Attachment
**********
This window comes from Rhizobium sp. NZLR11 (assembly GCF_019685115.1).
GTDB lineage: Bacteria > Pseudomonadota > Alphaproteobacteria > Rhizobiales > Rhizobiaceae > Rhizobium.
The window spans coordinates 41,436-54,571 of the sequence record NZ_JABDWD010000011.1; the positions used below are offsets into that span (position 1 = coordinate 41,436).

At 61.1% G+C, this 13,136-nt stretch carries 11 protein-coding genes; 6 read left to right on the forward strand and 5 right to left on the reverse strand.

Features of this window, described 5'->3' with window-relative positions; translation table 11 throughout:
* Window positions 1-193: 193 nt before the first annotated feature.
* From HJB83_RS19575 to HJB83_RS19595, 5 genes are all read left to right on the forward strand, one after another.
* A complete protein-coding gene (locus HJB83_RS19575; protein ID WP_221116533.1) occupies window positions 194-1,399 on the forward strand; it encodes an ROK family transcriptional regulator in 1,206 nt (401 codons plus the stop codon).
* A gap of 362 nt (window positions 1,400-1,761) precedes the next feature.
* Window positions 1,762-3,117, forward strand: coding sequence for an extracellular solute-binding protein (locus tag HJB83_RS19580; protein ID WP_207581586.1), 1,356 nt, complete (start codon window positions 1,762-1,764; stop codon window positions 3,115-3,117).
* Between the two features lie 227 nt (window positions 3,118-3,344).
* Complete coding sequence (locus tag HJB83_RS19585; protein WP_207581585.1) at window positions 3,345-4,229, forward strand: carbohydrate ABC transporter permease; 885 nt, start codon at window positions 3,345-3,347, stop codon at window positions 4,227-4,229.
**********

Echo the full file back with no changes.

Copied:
This window comes from Rhizobium sp. NZLR11 (assembly GCF_019685115.1).
GTDB lineage: Bacteria > Pseudomonadota > Alphaproteobacteria > Rhizobiales > Rhizobiaceae > Rhizobium.
The window spans coordinates 41,436-54,571 of the sequence record NZ_JABDWD010000011.1; the positions used below are offsets into that span (position 1 = coordinate 41,436).

At 61.1% G+C, this 13,136-nt stretch carries 11 protein-coding genes; 6 read left to right on the forward strand and 5 right to left on the reverse strand.

Features of this window, described 5'->3' with window-relative positions; translation table 11 throughout:
* Window positions 1-193: 193 nt before the first annotated feature.
* From HJB83_RS19575 to HJB83_RS19595, 5 genes are all read left to right on the forward strand, one after another.
* A complete protein-coding gene (locus HJB83_RS19575; protein ID WP_221116533.1) occupies window positions 194-1,399 on the forward strand; it encodes an ROK family transcriptional regulator in 1,206 nt (401 codons plus the stop codon).
* A gap of 362 nt (window positions 1,400-1,761) precedes the next feature.
* Window positions 1,762-3,117, forward strand: coding sequence for an extracellular solute-binding protein (locus tag HJB83_RS19580; protein ID WP_207581586.1), 1,356 nt, complete (start codon window positions 1,762-1,764; stop codon window positions 3,115-3,117).
* Between the two features lie 227 nt (window positions 3,118-3,344).
* Complete coding sequence (locus tag HJB83_RS19585; protein WP_207581585.1) at window positions 3,345-4,229, forward strand: carbohydrate ABC transporter permease; 885 nt, start codon at window positions 3,345-3,347, stop codon at window positions 4,227-4,229.